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Do we see planet Venus every day? (Just before sun sets or Just after sun sets) throughout year? or some days we don't see it?

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    $\begingroup$ Why would the planet Venus mark the beginning of the night? If you think that is a Koran interpretation that is worth a question, place it on Islam; it is off-topic here. That leaves the on-topic subject 'Do we see Venus every day'. Please edit your question. $\endgroup$ – user1569 Jun 7 '18 at 9:36
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    $\begingroup$ Ive edited to remove the questions about Islam, just leaving the ramadan for context $\endgroup$ – James K Jun 7 '18 at 9:49
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No. Some days Venus is an evening star, visible for up to a few hours after the Sun sets. Some days it is a morning star, visible for a few hours before the Sun rises. Some days it is so close to the Sun in the sky that we can't see it at all (or even actually behind the Sun).

Venus can also be seen in daylight, if it is above the horizon, not too close to the Sun and the sky is clear. You need to know where to look for it, though, it's only a little brighter than the sky.

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  • $\begingroup$ Fixed typo. From the context I think you meant "before the sun rises" $\endgroup$ – James K Jun 7 '18 at 9:51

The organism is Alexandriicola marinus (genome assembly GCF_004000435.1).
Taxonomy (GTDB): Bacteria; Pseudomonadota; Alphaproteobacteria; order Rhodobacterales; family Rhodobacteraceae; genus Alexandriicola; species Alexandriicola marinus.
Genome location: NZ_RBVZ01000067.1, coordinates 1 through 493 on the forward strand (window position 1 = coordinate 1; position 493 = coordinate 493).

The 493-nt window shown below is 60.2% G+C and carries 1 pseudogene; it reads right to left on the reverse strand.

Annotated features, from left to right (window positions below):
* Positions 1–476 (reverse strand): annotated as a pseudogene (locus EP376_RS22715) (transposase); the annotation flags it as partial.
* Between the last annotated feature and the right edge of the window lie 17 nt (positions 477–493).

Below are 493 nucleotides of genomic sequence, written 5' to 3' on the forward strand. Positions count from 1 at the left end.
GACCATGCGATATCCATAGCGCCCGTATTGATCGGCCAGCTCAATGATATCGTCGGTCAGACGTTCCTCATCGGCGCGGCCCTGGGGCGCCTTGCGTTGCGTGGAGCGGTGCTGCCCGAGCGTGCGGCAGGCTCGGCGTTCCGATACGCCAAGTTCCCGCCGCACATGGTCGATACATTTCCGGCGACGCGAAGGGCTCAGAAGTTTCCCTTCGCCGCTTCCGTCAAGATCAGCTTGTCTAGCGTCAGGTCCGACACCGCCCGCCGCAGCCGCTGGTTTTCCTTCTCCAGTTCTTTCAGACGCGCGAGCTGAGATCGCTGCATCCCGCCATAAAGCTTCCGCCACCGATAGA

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    $\begingroup$ FWIW, a few years ago, Venus was close to its maximum brightness and very close to the Moon, so it was easy to locate. I was fortunate to have clear skies all day and I was able to see Venus with the naked eye every hour of that day, even though my eyes aren't as sharp as they were 4 or 5 decades ago. I must admit that I have spent a lot of time trying to spot Venus before sunset, and I guess that helped. $\endgroup$ – PM 2Ring Jun 7 '18 at 11:06
  • $\begingroup$ @PM2Ring you could see Venus at midday? Were you in a spaceship? ;-) $\endgroup$ – Chappo Hasn't Forgotten Monica Jun 10 '18 at 11:12
  • $\begingroup$ @Chappo Yes, I saw Venus at midday. At that time I was at home, on the mid-north coast of New South Wales, Australia. An hour or so later I was at the beach, and I saw Venus from there, too. $\endgroup$ – PM 2Ring Jun 10 '18 at 12:40
  • $\begingroup$ I'm impressed! You realise I will now have to scan the skies tomorrow - weather permitting - to see if I can spot it! I think it's close to maximum brightness at the moment. $\endgroup$ – Chappo Hasn't Forgotten Monica Jun 10 '18 at 12:47
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Venus goes through a 19 month synodic cycle as seen from Earth, roughly:

  • 8 months as an evening star
  • 1 month passing in front of the Sun
  • 8 months as a morning star
  • 2 months passing behind the Sun

In any given month, Venus can be an evening star all month, be a morning star all month, be too close to the Sun, or pass from one state to the next.

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